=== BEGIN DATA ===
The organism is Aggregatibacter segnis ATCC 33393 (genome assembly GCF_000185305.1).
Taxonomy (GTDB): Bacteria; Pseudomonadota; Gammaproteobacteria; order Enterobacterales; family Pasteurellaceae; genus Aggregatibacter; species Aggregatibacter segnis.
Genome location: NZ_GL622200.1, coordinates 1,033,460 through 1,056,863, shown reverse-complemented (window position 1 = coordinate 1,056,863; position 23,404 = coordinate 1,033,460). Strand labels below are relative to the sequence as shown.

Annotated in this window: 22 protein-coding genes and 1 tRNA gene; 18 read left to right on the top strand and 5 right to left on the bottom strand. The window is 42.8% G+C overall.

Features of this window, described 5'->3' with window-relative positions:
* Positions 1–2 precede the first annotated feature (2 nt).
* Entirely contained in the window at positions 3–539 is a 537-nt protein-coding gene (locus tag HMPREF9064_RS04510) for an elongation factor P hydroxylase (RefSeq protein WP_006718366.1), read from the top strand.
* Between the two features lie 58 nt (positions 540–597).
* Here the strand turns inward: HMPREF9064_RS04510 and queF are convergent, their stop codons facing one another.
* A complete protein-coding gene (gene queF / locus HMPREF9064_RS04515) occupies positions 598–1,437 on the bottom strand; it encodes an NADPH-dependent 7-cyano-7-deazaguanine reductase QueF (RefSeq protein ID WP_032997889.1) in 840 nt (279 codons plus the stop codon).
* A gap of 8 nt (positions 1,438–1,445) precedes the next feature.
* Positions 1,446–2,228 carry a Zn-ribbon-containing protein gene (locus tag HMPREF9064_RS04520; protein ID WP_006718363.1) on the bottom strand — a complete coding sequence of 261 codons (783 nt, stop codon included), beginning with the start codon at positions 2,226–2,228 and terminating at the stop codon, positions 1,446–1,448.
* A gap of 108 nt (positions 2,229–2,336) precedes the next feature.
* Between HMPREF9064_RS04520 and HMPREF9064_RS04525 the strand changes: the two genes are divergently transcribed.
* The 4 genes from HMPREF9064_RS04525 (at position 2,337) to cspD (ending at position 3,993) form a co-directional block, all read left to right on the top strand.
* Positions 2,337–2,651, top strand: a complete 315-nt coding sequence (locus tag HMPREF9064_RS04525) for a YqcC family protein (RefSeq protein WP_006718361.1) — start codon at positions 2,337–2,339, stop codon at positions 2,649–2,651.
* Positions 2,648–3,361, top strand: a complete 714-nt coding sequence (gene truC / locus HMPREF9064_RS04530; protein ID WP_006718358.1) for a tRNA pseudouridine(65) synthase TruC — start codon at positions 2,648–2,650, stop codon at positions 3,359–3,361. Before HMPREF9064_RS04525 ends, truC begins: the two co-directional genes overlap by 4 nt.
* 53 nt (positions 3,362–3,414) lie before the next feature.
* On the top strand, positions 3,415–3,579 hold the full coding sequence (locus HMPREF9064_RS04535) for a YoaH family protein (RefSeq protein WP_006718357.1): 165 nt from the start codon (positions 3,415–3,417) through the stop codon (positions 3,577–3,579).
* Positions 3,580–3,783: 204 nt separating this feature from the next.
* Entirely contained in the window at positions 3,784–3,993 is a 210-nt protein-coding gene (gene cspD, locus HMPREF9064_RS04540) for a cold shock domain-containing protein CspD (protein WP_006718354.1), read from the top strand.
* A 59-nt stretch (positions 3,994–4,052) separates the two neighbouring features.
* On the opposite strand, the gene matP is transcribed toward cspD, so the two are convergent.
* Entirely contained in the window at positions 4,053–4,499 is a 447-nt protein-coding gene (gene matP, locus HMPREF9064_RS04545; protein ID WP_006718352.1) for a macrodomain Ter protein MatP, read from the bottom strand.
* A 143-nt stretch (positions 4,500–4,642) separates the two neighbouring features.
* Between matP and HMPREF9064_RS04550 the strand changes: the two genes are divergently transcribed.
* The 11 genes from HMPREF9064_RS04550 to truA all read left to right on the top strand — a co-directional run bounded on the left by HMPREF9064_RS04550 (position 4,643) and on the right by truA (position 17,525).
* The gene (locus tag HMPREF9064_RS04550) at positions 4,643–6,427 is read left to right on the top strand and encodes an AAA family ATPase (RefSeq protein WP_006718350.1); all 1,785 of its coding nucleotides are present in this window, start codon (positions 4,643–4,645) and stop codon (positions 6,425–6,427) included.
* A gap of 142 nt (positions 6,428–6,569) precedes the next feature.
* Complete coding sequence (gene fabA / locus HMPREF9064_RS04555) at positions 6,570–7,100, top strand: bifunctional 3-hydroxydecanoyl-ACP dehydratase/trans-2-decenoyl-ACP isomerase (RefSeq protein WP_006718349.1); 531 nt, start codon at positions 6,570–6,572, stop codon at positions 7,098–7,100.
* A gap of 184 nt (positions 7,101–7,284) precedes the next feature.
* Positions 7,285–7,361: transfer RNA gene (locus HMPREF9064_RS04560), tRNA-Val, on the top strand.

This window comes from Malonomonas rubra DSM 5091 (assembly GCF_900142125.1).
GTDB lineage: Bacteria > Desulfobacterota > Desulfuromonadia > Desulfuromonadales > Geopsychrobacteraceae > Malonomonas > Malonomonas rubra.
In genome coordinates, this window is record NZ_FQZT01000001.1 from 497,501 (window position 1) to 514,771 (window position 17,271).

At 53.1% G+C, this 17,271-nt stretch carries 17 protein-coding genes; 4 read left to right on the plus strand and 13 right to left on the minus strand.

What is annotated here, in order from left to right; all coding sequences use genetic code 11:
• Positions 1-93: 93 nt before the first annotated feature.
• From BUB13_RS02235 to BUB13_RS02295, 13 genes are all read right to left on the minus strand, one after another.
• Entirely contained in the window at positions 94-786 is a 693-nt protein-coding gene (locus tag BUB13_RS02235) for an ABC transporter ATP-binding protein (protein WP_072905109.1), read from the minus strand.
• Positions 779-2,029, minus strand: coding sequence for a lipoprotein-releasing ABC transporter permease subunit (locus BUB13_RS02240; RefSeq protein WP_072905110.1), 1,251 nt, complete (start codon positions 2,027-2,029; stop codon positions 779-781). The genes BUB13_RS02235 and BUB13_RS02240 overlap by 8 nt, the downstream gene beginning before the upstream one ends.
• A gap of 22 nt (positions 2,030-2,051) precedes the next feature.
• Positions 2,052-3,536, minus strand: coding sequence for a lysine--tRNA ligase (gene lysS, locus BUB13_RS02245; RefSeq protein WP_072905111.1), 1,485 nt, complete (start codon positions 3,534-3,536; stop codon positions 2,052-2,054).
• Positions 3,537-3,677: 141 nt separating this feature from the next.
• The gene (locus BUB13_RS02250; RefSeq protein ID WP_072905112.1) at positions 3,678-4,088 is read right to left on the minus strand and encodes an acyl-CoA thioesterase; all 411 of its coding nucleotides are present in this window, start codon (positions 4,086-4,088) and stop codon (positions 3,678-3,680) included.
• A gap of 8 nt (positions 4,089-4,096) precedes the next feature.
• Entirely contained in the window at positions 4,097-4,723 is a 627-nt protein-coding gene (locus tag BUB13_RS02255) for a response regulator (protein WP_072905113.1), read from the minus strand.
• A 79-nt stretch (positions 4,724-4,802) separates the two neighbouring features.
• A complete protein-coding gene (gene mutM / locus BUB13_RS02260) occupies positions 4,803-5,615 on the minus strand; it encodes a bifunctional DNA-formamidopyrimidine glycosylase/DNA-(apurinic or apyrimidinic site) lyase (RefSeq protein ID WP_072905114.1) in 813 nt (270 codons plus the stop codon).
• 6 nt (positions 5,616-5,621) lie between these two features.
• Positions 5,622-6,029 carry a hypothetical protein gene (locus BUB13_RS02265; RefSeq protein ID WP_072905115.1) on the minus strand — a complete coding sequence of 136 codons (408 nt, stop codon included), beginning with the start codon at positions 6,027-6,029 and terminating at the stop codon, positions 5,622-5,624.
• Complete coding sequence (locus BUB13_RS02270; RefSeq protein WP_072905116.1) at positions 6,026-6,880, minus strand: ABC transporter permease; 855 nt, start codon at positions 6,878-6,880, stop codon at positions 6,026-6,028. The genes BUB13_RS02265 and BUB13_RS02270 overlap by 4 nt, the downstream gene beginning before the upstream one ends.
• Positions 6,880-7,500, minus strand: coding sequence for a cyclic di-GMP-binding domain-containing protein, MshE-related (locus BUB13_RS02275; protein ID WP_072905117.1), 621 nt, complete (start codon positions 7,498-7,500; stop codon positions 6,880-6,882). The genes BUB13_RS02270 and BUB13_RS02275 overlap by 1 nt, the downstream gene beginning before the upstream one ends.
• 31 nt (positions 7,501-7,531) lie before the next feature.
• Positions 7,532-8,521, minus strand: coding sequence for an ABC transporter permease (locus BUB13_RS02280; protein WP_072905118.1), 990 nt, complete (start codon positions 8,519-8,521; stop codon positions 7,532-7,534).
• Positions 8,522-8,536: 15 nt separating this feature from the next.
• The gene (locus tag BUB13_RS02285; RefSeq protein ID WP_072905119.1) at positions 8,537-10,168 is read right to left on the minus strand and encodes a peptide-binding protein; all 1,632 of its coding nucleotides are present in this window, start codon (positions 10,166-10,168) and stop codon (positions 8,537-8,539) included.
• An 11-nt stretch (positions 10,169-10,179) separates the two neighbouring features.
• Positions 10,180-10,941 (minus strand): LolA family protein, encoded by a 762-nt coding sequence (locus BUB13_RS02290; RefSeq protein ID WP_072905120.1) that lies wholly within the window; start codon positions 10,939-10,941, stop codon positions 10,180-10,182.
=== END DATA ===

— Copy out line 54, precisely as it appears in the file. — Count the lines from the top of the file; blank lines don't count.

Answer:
• 31 nt (positions 7,501-7,531) lie before the next feature.